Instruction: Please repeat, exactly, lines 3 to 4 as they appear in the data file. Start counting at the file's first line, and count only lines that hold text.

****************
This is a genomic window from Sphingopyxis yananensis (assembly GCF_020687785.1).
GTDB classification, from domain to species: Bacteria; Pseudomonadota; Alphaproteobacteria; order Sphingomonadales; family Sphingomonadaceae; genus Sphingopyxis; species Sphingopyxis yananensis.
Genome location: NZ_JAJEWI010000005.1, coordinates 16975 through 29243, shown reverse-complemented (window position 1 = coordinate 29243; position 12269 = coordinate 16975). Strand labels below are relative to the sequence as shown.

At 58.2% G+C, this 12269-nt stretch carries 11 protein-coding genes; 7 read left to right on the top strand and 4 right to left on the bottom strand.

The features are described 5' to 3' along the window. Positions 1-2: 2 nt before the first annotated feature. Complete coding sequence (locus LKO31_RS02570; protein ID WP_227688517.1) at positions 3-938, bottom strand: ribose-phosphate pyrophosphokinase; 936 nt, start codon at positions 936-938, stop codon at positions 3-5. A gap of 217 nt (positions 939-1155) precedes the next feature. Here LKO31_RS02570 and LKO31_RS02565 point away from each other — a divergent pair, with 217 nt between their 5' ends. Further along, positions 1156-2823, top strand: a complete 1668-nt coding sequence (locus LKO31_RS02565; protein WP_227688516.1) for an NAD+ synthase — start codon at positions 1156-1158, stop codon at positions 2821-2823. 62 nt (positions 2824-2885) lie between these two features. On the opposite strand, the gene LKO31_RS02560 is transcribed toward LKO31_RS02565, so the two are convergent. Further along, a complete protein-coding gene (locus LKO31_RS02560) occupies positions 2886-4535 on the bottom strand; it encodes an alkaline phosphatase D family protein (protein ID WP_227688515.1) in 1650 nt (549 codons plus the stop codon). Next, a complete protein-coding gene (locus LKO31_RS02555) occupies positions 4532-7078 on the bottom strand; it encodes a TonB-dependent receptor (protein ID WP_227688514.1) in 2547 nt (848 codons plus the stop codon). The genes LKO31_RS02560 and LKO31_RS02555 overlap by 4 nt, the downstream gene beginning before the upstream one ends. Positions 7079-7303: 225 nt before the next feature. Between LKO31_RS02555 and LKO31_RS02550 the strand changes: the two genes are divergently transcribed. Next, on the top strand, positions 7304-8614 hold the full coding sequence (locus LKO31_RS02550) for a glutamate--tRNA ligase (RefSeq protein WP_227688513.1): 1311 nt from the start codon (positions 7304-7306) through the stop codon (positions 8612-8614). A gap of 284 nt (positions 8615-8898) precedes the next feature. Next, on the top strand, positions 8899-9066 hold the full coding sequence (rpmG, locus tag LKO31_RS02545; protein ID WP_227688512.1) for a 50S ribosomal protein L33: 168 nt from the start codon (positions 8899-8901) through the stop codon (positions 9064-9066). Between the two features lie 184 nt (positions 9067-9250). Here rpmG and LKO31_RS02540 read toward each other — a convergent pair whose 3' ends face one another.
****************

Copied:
Genome location: NZ_JAJEWI010000005.1, coordinates 16975 through 29243, shown reverse-complemented (window position 1 = coordinate 29243; position 12269 = coordinate 16975). Strand labels below are relative to the sequence as shown.

At 58.2% G+C, this 12269-nt stretch carries 11 protein-coding genes; 7 read left to right on the top strand and 4 right to left on the bottom strand.